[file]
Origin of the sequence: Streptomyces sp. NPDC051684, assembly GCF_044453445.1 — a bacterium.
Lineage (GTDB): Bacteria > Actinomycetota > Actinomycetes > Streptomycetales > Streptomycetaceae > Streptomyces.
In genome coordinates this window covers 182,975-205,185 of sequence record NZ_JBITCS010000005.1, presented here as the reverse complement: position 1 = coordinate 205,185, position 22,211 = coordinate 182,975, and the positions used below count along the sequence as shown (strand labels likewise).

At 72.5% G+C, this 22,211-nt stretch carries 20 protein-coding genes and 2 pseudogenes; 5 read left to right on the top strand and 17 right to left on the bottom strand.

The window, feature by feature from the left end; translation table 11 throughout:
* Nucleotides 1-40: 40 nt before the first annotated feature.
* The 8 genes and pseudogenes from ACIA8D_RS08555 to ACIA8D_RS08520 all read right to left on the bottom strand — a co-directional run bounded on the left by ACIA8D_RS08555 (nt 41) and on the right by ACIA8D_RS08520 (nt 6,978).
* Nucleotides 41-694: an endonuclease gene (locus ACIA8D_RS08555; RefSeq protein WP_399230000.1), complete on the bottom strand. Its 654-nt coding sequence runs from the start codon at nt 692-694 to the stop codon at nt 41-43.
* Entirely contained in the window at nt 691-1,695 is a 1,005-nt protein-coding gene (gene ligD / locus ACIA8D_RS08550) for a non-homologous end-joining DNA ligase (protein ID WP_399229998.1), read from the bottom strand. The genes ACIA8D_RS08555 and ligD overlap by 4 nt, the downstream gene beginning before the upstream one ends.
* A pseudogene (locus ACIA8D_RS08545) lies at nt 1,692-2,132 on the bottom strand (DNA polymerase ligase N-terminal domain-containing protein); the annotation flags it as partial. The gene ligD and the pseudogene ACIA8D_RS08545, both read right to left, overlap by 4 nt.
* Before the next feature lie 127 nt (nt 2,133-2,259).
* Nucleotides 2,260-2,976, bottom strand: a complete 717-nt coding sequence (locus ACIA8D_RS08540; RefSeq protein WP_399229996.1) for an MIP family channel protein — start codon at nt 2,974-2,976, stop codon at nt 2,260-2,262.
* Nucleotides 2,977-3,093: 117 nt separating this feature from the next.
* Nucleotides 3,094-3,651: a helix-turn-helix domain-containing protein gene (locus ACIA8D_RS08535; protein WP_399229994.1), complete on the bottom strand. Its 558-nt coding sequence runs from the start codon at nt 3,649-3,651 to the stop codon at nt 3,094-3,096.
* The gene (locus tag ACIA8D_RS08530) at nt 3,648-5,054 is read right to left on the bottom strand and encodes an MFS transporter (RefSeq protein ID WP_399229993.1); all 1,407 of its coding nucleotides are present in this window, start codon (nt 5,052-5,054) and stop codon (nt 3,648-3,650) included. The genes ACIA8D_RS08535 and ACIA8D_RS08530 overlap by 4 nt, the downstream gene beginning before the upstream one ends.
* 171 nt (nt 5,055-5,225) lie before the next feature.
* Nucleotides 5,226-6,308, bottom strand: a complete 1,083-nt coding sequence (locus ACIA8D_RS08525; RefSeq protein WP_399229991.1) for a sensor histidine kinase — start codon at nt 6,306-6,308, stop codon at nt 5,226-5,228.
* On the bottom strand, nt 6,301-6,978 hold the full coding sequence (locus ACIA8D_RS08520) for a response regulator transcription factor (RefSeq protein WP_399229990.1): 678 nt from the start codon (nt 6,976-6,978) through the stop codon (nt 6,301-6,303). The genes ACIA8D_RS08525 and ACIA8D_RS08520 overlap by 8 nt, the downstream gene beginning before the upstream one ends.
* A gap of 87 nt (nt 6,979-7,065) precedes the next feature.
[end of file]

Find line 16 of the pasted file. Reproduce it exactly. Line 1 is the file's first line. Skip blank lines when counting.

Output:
* 171 nt (nt 5,055-5,225) lie before the next feature.